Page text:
SHANGHAI (Reuters) – China’s Huawei Technologies Co Ltd, once the world’s biggest smartphone maker, saw its phone shipments to retailers and other sellers within China plunge by half in the first quarter, as U.S. sanctions on its supply chain crimped expansion even as the overall smartphone market rebounded.
The company shipped a total of 14.9 million handsets within China in the quarter ending in March, down from 30.1 million in the same period last year, according to research firm Canalys.
Its market share also dropped to 16% from 41% a year ago, becoming the third largest after fellow Chinese brands Vivo and Oppo.
Vivo and Oppo saw their shipments grow 79% and 65% respectively, as they gained market share from Huawei. Vivo shipped 21.6 million units in the first quarter, while Oppo shipped 20.6 million.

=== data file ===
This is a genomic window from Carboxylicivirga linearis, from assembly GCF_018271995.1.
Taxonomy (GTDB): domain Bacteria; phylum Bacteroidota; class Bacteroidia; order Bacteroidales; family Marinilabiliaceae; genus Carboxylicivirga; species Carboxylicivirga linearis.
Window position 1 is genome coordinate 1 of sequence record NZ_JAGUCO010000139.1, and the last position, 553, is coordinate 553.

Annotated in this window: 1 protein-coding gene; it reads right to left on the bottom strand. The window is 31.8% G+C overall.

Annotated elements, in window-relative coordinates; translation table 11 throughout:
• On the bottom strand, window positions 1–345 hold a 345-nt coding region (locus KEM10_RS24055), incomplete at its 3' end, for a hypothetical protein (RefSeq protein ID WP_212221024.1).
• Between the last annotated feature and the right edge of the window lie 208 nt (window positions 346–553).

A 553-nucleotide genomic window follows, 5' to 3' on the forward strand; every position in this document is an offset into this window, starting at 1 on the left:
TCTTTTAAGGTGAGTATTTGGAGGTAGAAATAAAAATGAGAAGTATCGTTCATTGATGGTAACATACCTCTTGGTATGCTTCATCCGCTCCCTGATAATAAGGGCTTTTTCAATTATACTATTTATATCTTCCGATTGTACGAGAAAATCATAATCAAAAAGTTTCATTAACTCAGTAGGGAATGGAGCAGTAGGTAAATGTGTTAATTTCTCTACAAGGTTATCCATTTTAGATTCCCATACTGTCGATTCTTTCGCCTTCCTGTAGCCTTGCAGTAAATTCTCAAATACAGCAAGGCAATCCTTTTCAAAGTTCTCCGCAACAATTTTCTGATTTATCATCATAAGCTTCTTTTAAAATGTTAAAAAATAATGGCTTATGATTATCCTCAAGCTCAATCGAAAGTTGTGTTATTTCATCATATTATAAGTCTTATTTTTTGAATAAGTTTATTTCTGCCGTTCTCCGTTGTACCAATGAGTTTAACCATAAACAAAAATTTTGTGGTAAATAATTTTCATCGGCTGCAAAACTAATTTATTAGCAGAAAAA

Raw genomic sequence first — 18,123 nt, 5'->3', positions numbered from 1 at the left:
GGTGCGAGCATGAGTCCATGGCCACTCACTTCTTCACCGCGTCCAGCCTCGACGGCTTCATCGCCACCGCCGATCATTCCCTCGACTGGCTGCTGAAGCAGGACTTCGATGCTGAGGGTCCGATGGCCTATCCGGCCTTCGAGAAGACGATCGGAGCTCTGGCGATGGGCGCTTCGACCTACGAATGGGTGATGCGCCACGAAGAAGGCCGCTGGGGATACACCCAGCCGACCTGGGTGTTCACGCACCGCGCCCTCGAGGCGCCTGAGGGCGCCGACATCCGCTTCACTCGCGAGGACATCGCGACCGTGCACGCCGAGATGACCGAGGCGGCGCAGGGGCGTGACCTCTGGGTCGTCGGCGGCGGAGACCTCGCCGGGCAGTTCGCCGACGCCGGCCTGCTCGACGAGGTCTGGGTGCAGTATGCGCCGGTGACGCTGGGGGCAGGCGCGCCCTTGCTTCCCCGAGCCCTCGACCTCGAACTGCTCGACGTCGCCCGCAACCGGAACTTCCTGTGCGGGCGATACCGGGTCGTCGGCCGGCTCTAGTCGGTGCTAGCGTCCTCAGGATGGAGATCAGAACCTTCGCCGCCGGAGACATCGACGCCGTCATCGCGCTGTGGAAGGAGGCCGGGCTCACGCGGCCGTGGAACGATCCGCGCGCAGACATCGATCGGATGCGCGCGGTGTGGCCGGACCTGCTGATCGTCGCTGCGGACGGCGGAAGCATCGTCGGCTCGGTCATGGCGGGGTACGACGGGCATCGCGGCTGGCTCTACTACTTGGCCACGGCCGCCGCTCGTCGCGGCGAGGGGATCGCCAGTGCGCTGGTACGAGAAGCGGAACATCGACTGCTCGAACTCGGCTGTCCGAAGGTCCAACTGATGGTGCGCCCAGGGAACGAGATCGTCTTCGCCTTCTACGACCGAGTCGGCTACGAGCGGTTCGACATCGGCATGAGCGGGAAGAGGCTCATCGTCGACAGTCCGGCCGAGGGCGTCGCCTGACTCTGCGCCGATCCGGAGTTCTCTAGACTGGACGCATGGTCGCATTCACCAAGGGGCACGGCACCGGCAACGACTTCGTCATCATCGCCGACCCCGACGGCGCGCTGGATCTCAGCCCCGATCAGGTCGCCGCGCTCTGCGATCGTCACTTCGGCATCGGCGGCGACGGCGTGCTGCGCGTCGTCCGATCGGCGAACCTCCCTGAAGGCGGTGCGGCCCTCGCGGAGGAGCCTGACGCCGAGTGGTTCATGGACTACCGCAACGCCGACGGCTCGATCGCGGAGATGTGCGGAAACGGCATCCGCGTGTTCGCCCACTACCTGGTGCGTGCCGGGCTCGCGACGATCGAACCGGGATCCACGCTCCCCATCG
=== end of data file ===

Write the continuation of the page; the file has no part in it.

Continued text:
Huawei was put on a blacklist by former U.S. President Donald Trump in 2019 that barred the company from importing critical technology of U.S. origin, affecting its ability to design its own chips and source components from outside vendors.
The ban put Huawei’s once lucrative handset business under immense pressure, prompting the sale of its Honor budget smartphone unit to a group of agents and dealers in November.
Huawei said on Wednesday its first-quarter revenue fell 16.5%, hurt by a dip in smartphone sales.
China’s overall market for smartphones has rebounded back to pre-pandemic levels, with overall shipments increasing 24% from the first quarter a year ago, when the pandemic was peaking in the country.
Xiaomi Corp also grew shipments 75% to 13.5 million units, while Apple Inc increased by 49% to 12 million units thanks to strong demand for the iPhone 12 series, the company’s first 5G handset.
(Reporting by Josh Horwitz; Editing by Simon Cameron-Moore)